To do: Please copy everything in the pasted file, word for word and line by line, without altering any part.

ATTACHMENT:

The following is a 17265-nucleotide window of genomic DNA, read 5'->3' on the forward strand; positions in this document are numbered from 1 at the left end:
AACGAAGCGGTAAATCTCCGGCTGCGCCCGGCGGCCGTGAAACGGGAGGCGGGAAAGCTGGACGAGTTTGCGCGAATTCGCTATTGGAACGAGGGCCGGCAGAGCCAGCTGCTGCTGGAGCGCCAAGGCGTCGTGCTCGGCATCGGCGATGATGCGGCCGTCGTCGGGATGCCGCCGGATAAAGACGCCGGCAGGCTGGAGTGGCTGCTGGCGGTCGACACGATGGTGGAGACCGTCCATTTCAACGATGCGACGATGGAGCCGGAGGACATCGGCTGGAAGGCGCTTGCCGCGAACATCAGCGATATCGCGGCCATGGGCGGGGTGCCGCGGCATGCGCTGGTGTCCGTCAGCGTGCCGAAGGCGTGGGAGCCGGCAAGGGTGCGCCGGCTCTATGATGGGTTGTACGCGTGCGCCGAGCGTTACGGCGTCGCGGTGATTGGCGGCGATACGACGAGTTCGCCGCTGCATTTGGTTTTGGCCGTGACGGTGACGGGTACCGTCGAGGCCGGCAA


The following is a 17265-nucleotide window of genomic DNA, read 5'->3' on the forward strand; positions in this document are numbered from 1 at the left end:
AACGAAGCGGTAAATCTCCGGCTGCGCCCGGCGGCCGTGAAACGGGAGGCGGGAAAGCTGGACGAGTTTGCGCGAATTCGCTATTGGAACGAGGGCCGGCAGAGCCAGCTGCTGCTGGAGCGCCAAGGCGTCGTGCTCGGCATCGGCGATGATGCGGCCGTCGTCGGGATGCCGCCGGATAAAGACGCCGGCAGGCTGGAGTGGCTGCTGGCGGTCGACACGATGGTGGAGACCGTCCATTTCAACGATGCGACGATGGAGCCGGAGGACATCGGCTGGAAGGCGCTTGCCGCGAACATCAGCGATATCGCGGCCATGGGCGGGGTGCCGCGGCATGCGCTGGTGTCCGTCAGCGTGCCGAAGGCGTGGGAGCCGGCAAGGGTGCGCCGGCTCTATGATGGGTTGTACGCGTGCGCCGAGCGTTACGGCGTCGCGGTGATTGGCGGCGATACGACGAGTTCGCCGCTGCATTTGGTTTTGGCCGTGACGGTGACGGGTACCGTCGAGGCCGGCAA